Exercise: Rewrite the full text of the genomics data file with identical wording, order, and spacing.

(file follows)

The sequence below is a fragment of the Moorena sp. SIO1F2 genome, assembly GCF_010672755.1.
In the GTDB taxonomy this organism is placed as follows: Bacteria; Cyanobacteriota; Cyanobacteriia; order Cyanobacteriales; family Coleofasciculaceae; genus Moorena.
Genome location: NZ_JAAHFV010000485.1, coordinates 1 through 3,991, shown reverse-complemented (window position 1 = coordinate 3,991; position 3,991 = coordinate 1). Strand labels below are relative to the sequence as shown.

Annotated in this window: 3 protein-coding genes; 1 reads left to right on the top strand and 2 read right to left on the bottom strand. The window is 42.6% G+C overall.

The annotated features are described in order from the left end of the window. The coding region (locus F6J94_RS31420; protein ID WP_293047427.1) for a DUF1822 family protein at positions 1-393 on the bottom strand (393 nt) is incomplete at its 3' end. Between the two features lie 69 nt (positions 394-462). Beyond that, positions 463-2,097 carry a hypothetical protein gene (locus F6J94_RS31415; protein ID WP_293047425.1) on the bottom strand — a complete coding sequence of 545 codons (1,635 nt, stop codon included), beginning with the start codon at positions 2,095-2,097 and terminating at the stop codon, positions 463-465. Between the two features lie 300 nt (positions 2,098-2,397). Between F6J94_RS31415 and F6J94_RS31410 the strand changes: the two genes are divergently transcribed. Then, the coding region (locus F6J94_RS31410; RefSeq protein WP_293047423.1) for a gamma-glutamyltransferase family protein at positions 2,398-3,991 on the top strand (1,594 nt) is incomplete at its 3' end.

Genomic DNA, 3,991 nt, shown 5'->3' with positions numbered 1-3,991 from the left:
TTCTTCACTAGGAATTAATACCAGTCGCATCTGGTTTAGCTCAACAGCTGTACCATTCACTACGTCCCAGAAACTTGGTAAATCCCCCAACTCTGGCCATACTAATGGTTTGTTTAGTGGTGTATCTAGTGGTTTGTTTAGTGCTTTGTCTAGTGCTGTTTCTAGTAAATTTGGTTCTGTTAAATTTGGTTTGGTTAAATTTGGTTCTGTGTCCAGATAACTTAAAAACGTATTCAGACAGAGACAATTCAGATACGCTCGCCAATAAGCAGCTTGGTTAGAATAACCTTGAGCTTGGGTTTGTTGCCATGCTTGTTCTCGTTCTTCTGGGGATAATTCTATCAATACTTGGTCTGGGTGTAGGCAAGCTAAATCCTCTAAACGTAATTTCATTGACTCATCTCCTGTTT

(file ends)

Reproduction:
The sequence below is a fragment of the Moorena sp. SIO1F2 genome, assembly GCF_010672755.1.
In the GTDB taxonomy this organism is placed as follows: Bacteria; Cyanobacteriota; Cyanobacteriia; order Cyanobacteriales; family Coleofasciculaceae; genus Moorena.
Genome location: NZ_JAAHFV010000485.1, coordinates 1 through 3,991, shown reverse-complemented (window position 1 = coordinate 3,991; position 3,991 = coordinate 1). Strand labels below are relative to the sequence as shown.

Annotated in this window: 3 protein-coding genes; 1 reads left to right on the top strand and 2 read right to left on the bottom strand. The window is 42.6% G+C overall.

The annotated features are described in order from the left end of the window. The coding region (locus F6J94_RS31420; protein ID WP_293047427.1) for a DUF1822 family protein at positions 1-393 on the bottom strand (393 nt) is incomplete at its 3' end. Between the two features lie 69 nt (positions 394-462). Beyond that, positions 463-2,097 carry a hypothetical protein gene (locus F6J94_RS31415; protein ID WP_293047425.1) on the bottom strand — a complete coding sequence of 545 codons (1,635 nt, stop codon included), beginning with the start codon at positions 2,095-2,097 and terminating at the stop codon, positions 463-465. Between the two features lie 300 nt (positions 2,098-2,397). Between F6J94_RS31415 and F6J94_RS31410 the strand changes: the two genes are divergently transcribed. Then, the coding region (locus F6J94_RS31410; RefSeq protein WP_293047423.1) for a gamma-glutamyltransferase family protein at positions 2,398-3,991 on the top strand (1,594 nt) is incomplete at its 3' end.

Genomic DNA, 3,991 nt, shown 5'->3' with positions numbered 1-3,991 from the left:
TTCTTCACTAGGAATTAATACCAGTCGCATCTGGTTTAGCTCAACAGCTGTACCATTCACTACGTCCCAGAAACTTGGTAAATCCCCCAACTCTGGCCATACTAATGGTTTGTTTAGTGGTGTATCTAGTGGTTTGTTTAGTGCTTTGTCTAGTGCTGTTTCTAGTAAATTTGGTTCTGTTAAATTTGGTTTGGTTAAATTTGGTTCTGTGTCCAGATAACTTAAAAACGTATTCAGACAGAGACAATTCAGATACGCTCGCCAATAAGCAGCTTGGTTAGAATAACCTTGAGCTTGGGTTTGTTGCCATGCTTGTTCTCGTTCTTCTGGGGATAATTCTATCAATACTTGGTCTGGGTGTAGGCAAGCTAAATCCTCTAAACGTAATTTCATTGACTCATCTCCTGTTT